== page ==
Triple-negative breast cancer is unique in that it lacks three common receptors in the cell estrogen, progesterone or human epidermal growth factor 2 (HER2), which are the targets of drugs widely used today to treat breast cancer. As a result, this cancer can be very difficult to treat; it doesn't respond to therapies that target estrogen and progesterone receptors, such as tamoxifen (Nolvadex), fulvestrant (Faslodex) and aromatase inhibitors (Femara, Arimidex and Aromasin), or to HER2-targeted therapies such as trastuzumab (Herceptin) and lapatinib (Tykerb).
About 15 to 20 percent of breast cancers are triple-negative. For unknown reasons, there is a higher prevalence of this type of breast cancer among African-Americans, young women and women with the BRCA1 gene mutation. African-American women are twice as likely as white women to have this type of cancer, which can be very aggressive and spread to other parts of the body, such as the lungs, liver and brain.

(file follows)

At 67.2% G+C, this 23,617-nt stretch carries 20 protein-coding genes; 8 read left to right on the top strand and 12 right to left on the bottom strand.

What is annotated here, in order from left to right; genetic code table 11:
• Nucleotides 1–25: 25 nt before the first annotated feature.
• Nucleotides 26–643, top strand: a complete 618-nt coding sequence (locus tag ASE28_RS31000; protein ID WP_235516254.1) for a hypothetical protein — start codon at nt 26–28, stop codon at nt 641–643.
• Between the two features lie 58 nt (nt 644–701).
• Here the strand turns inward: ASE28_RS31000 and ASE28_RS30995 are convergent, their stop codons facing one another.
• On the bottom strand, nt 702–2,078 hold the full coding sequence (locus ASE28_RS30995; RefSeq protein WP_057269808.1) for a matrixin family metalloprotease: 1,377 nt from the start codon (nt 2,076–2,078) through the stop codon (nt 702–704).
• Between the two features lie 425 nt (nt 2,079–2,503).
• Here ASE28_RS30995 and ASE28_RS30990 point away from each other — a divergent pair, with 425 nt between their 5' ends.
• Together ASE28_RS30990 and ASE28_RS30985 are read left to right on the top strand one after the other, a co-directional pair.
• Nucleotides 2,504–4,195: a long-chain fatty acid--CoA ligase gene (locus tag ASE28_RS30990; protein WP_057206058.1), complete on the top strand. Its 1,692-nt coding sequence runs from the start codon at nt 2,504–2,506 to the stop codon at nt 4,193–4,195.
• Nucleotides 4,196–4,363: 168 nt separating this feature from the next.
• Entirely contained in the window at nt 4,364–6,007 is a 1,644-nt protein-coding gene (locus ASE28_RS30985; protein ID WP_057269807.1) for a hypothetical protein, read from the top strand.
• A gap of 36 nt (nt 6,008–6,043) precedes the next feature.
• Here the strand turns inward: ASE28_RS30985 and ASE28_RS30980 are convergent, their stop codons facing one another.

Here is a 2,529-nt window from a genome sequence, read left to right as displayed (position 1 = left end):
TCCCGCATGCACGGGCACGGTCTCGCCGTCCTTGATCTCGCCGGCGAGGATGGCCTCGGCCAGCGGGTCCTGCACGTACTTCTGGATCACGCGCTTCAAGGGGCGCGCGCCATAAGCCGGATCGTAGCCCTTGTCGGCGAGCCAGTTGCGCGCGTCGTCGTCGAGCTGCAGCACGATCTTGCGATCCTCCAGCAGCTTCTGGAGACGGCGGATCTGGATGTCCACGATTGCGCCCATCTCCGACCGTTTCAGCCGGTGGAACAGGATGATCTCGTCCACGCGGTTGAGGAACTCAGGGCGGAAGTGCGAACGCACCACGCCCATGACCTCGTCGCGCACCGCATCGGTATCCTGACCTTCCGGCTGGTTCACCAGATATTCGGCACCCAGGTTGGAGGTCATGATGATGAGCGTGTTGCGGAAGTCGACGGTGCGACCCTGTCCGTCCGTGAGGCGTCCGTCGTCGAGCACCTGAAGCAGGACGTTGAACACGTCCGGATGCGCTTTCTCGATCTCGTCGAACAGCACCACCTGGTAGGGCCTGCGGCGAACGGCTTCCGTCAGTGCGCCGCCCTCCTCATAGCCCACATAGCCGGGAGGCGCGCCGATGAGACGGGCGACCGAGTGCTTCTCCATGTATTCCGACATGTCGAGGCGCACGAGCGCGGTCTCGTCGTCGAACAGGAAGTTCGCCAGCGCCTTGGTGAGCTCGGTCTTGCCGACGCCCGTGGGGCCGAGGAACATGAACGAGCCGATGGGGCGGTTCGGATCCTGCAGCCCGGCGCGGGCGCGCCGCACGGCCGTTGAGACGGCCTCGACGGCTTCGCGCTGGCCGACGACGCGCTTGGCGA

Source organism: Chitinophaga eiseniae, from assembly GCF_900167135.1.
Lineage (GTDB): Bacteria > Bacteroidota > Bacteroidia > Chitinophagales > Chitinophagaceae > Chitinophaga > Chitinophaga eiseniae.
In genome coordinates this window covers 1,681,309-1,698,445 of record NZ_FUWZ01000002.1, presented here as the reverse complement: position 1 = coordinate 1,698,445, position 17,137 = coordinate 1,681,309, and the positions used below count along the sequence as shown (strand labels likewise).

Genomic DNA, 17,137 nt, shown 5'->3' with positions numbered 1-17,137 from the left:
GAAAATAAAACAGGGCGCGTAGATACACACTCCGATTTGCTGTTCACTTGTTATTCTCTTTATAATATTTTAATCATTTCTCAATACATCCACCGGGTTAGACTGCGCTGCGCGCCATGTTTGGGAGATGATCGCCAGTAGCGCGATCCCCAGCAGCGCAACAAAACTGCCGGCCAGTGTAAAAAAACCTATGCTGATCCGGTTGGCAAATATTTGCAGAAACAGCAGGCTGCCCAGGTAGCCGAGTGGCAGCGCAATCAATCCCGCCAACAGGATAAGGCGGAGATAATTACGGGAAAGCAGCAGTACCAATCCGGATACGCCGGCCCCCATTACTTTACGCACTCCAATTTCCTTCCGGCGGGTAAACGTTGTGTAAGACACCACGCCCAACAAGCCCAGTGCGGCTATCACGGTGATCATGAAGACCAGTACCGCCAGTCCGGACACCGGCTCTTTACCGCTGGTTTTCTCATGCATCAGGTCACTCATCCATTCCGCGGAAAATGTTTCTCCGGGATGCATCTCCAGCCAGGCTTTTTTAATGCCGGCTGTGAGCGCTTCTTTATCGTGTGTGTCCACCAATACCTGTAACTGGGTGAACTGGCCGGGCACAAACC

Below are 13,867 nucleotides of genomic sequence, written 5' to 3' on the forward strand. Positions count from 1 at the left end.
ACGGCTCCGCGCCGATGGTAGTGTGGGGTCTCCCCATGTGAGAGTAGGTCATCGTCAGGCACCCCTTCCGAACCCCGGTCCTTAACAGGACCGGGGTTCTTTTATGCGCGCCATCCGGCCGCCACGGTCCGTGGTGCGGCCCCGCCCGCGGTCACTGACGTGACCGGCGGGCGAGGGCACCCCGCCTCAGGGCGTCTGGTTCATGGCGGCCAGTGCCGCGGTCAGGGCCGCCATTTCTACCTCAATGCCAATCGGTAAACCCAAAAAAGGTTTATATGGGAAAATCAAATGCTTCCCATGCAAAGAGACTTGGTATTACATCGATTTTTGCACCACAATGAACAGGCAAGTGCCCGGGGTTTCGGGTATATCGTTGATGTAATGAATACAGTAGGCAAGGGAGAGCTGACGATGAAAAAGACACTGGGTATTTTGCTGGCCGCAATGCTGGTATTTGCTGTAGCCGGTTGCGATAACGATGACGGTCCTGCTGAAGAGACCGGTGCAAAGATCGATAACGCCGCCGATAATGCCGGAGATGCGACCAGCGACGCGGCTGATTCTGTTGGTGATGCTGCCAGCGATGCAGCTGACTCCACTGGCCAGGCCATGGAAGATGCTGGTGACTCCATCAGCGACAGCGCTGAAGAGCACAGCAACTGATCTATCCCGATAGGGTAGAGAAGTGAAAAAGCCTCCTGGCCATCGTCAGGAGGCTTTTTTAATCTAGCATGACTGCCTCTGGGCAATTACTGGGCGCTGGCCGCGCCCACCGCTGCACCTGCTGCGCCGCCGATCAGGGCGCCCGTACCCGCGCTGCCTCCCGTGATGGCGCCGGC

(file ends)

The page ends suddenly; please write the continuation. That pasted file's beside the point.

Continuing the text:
The clinical trial is based on laboratory studies by Dr. Brodie, a professor of pharmacology and experimental therapeutics, and Gauri J. Sabnis, Ph.D., an assistant professor of pharmacology and experimental therapeutics, at the University of Maryland School of Medicine, in collaboration with Saraswati Sukumar, M.S., Ph.D., a professor of oncology and pathology at the Johns Hopkins University School of Medicine. Their research showed that entinostat can sensitize triple-negative breast cancer cells to treatment with an aromatase inhibitor, and when combined with an aromatase inhibitor, also reduce the growth and spread of tumors in animal models.
"Adding to her long list of remarkable achievements, Dr. Brodie has continued her research into aromatase inhibitors, searching for ways to overcome tumors' resistance to treatment," says E. Alb
|Contact: Karen E. Warmkessel|
University of Maryland Medical Center